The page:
Book Review: Abraham Lincoln: Pocket Giants

Abraham Lincoln is a figure who symbolises the United States of America; an intellectual man of humble origins, Lincoln was the President who held power during 2 of the biggest events in America's history - the American Civil War and the end of slavery. Lincoln is frequently described with admiration by historians, but there is still much controversy around his own influences, opinions and aims. In a sea of differing ideas, Adam Smith's excellent introductory book - part of a series focussing on giants of history - is the perfect place to begin.

Covering Lincoln's life chronologically but also aiming to provide some themes to each chapter - Lincoln as Politician, Harbinger of War, Self Made Man - Smith's narrative never loses its thread during the telling. Taking the reader from Lincoln's early life in a log cabin, to his time as a lawyer and his first forays into politics, to presidency, civil war, emancipation and finally, inevitably, assassination, the story is written simply, thoughtfully and with a sense of not overpowering the reader with too much information.

Smith's book is full of interesting comments on Lincoln's personality and each chapter begins with a quote from 'Old Abe' himself. An example:

'In giving freedom to the slave, we assure freedom to the free.'

Lincoln appears to be a mine for inspirational and thought provoking 'soundbites', and Smith peppers these throughout his work.

Aside from the Civil War, which of course is central to Lincoln's presidency, one of the most interesting aspects of Lincoln's life is the story of emancipation. There is certainly a good deal of argument about whether Lincoln was truly a crusader for the end of slavery, or a noncommittal opportunist; all interpretations are considered and explained by Smith with a concise and analytical tone. It is clear that while Lincoln was not keen on slavery, he was a racist; believing that there should be full segregation between the black and white population. He was a man of his time but he fervently believed that the arguments for slavery were nonsensical. His role in emancipation is important, but should not be overestimated. Smith deals with these contradictions smoothly and allows the reader to draw their own conclusions.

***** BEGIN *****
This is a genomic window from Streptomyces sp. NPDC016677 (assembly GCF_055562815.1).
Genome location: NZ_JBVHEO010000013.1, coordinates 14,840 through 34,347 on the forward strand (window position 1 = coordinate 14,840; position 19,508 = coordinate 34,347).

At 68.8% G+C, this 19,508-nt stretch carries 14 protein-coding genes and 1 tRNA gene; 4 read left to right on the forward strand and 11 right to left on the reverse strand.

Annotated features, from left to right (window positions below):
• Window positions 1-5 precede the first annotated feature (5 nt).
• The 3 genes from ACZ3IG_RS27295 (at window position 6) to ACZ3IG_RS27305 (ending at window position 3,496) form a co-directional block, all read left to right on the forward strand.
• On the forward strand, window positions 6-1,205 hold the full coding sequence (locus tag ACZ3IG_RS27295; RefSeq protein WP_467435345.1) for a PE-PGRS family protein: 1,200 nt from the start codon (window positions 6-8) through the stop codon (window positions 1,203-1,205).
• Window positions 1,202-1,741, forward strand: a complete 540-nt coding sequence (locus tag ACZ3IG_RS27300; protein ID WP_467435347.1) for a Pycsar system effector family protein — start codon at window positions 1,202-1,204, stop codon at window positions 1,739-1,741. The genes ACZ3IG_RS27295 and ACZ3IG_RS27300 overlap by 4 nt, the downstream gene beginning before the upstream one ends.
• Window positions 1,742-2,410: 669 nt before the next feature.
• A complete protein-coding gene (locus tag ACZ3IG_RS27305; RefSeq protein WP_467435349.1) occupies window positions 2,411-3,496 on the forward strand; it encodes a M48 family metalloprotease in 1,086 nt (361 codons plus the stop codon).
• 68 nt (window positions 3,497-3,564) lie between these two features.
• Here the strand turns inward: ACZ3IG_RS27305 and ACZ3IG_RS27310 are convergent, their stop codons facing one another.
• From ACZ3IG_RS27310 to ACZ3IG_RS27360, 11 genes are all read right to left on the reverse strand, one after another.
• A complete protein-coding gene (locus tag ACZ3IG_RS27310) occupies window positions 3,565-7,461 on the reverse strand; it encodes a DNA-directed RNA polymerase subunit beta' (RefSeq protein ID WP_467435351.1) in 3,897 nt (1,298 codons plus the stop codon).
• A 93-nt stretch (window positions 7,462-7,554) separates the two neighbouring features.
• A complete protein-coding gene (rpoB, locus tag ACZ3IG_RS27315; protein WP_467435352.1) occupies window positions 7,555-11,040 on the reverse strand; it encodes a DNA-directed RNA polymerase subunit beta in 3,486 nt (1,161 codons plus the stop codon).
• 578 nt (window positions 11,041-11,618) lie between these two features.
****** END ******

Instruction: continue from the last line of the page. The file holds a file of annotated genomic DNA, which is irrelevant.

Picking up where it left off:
As a reader whose understanding of American history is broad and somewhat bewildered, this little book was an excellent introduction into this period in history. I am keen to read more about Lincoln, slavery and the American Civil War, and this is largely thanks to Smith's accessible narrative. Highly recommended.

Guest Reviewer: Martha Stoneham
By Adam I P Smith
128pp. The History Press. £6.99.